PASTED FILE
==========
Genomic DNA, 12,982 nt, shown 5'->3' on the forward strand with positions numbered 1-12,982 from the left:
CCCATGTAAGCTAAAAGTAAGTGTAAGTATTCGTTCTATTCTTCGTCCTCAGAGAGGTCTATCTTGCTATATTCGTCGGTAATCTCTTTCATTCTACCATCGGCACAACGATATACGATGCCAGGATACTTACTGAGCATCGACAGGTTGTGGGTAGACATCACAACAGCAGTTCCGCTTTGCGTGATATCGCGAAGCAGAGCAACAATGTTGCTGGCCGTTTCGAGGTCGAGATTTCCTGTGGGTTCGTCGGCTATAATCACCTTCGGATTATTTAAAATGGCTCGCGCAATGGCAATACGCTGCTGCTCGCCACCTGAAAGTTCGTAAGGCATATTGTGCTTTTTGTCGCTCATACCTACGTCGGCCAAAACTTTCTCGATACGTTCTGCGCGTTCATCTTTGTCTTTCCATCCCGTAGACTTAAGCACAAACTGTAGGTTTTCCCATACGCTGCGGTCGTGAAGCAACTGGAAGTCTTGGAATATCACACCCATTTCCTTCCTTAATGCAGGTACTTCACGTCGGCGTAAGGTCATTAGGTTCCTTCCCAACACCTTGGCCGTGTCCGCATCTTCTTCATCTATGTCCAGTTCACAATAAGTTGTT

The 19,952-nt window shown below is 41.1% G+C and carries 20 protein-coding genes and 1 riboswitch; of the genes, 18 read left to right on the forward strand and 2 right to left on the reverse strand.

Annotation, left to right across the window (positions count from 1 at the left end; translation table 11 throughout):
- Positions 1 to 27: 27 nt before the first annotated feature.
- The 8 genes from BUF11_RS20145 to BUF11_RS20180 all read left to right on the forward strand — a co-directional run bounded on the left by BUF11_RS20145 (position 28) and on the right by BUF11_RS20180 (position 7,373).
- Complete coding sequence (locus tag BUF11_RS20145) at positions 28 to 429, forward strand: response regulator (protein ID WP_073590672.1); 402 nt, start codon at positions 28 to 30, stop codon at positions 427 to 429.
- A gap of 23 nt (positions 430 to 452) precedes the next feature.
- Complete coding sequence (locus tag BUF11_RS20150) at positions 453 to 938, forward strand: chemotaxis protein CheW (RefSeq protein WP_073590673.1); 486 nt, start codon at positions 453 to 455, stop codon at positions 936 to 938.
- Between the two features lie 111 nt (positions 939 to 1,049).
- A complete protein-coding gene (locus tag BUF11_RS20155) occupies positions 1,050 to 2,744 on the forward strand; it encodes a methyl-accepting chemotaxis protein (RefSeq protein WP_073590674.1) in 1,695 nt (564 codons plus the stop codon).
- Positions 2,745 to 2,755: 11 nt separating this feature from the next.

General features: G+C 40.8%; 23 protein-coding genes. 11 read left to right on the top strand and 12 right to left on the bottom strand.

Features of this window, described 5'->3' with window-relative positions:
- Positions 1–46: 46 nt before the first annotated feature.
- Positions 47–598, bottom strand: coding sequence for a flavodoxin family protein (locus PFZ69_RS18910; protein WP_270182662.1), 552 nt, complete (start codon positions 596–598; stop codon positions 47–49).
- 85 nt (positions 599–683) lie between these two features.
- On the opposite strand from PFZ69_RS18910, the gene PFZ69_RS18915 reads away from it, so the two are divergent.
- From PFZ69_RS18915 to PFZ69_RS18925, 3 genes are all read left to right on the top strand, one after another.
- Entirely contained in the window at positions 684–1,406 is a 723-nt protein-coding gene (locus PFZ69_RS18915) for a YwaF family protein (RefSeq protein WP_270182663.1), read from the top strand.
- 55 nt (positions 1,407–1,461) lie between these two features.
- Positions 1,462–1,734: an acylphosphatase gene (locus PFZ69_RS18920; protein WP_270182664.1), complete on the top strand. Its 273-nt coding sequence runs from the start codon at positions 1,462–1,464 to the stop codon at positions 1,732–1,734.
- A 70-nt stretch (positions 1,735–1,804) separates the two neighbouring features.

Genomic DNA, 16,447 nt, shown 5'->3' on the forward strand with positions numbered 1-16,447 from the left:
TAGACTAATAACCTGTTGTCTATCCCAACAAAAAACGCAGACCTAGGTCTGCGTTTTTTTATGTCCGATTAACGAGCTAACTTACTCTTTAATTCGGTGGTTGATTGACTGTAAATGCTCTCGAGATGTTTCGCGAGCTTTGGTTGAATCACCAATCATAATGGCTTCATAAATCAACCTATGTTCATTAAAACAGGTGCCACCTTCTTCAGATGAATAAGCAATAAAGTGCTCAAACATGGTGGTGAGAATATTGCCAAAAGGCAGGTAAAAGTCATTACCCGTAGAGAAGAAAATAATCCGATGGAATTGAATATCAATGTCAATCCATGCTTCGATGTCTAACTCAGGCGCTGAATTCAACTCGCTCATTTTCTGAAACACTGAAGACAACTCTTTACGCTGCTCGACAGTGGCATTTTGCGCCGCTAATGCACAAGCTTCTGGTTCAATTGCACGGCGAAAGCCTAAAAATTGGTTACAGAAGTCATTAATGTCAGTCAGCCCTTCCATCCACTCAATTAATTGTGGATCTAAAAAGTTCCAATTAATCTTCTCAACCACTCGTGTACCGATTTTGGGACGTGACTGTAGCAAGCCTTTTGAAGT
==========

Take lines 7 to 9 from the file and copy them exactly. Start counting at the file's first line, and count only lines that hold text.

- Complete coding sequence (locus tag BUF11_RS20145) at positions 28 to 429, forward strand: response regulator (protein ID WP_073590672.1); 402 nt, start codon at positions 28 to 30, stop codon at positions 427 to 429.
- A gap of 23 nt (positions 430 to 452) precedes the next feature.
- Complete coding sequence (locus tag BUF11_RS20150) at positions 453 to 938, forward strand: chemotaxis protein CheW (RefSeq protein WP_073590673.1); 486 nt, start codon at positions 453 to 455, stop codon at positions 936 to 938.